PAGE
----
Published April 01, 2013
The top watchdog for the U.S. Energy Department has found repeated examples of the agency overpaying contractors at national labs – with the most recent being a decision to approve exorbitant executive salaries at a cost to taxpayers of up to $3.45 million.
The March 22 Office of Inspector General report found the agency awarded the salaries to 10 executives as part of a $2.2 billion environmental cleanup contract in 2011 at the East Tennessee Technology Park, in the city of Oak Ridge.
The investigation found a senior management official at the Oak Ridge Office approved the salaries -- which exceeded the HR-approved market-value rates -- without proper authority. The 25-page report cited two “extreme cases” of overpayment: a $337,581 salary that exceeded the market rate by 82 percent and a $299,800 salary that was 74 percent higher than the market rate of $164,889.
After those salaries raised red flags, the department slightly reduced them -- but still at above-market rates, which the IG report concluded could cost an additional $3.45 million over the five-year contract.
The report follows similar ones over the past several years including another last month involving Sandia National Laboratories, situated on nine facilities across the country.
Inspectors flagged eight cases including officials being “adept at circumventing rules and regulations” on hiring, and officials rehiring retired employees at higher rates to work as consultants.
One former employee worked as a consultant for 10 years, according to the March 15 report. The four-page report concluded no case violated federal guidelines but internal Sandia practices were violated.
In 2007, the inspector general’s office found five cases of “unallowable” salaries and fringe benefits for executive contractors working for the Energy Department’s Office of Science, the National Nuclear Security Administration and the Office of Environmental Management.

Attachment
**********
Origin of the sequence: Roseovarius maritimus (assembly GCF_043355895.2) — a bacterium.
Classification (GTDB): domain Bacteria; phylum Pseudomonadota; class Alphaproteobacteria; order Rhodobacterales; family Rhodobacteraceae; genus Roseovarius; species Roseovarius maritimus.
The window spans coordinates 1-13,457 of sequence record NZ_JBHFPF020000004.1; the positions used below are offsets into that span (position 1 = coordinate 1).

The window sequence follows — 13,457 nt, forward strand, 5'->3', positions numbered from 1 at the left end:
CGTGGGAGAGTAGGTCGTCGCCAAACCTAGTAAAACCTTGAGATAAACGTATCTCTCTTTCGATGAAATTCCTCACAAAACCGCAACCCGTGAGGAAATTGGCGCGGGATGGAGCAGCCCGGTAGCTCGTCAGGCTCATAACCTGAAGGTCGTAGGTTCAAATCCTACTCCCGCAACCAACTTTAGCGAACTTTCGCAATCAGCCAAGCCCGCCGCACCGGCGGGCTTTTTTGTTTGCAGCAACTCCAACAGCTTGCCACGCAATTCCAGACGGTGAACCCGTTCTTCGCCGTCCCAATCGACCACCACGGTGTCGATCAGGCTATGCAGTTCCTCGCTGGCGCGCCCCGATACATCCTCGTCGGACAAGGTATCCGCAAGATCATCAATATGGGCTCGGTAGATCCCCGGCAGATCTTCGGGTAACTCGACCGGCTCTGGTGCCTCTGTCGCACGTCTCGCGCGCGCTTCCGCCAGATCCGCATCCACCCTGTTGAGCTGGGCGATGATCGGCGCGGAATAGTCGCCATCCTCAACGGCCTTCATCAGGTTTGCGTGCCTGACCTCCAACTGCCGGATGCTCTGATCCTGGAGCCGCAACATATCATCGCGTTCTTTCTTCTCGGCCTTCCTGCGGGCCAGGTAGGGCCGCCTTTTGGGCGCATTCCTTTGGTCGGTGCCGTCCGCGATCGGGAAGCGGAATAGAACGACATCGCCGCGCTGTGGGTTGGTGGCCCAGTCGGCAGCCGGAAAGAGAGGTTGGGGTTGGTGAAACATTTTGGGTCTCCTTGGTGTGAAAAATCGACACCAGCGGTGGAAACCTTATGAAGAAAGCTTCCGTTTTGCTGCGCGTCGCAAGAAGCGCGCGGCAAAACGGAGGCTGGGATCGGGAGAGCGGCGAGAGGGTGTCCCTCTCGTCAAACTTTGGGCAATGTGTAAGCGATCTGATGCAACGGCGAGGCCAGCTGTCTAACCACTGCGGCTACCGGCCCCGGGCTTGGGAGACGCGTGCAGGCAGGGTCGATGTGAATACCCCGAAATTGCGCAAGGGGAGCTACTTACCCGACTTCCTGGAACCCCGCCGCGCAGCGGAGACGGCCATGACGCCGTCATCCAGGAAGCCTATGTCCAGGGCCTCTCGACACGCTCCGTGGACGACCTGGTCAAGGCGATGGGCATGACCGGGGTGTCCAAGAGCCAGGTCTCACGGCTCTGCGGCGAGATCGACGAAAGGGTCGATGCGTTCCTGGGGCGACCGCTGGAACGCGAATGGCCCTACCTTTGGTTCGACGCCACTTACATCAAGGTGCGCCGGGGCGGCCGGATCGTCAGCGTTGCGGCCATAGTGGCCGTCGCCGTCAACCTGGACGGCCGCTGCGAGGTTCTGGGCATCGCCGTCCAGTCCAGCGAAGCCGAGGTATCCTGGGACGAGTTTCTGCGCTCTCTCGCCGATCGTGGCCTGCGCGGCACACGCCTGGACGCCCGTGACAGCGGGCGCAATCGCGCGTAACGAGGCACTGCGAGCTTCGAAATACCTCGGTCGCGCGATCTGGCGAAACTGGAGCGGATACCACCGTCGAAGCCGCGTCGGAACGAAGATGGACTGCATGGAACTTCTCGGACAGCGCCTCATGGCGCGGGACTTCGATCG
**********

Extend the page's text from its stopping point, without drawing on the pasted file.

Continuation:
The Energy Department is the largest civilian contracting agency within the federal government, with about 100,000 contract workers.
The latest IG report found that in the 2011 case, the salary offers were rescinded amid investigators’ mounting questions. However, a senior Oak Ridge officer later approved salary increases, though at a lower rate, for all 10 of the contractor executives “without regard” to rates established by the office’s human resources department.
At least one of the salaries was $143,000 above the market rate for the area, the report stated.
Investigators also found a procurement officer “even went so far” as to prepare a document certifying the contract proposal was properly reviewed, only to learn the person responsible “had not actually performed such a review,” according to the report.
The inspector general’s office told the agency to implement three measures to prevent future problems but no punishments or corrective action was directed at a specific employee, according to the report.
Agency mangers said in the report that they “generally concurred” with the recommendations but did not return a request Monday for further comment.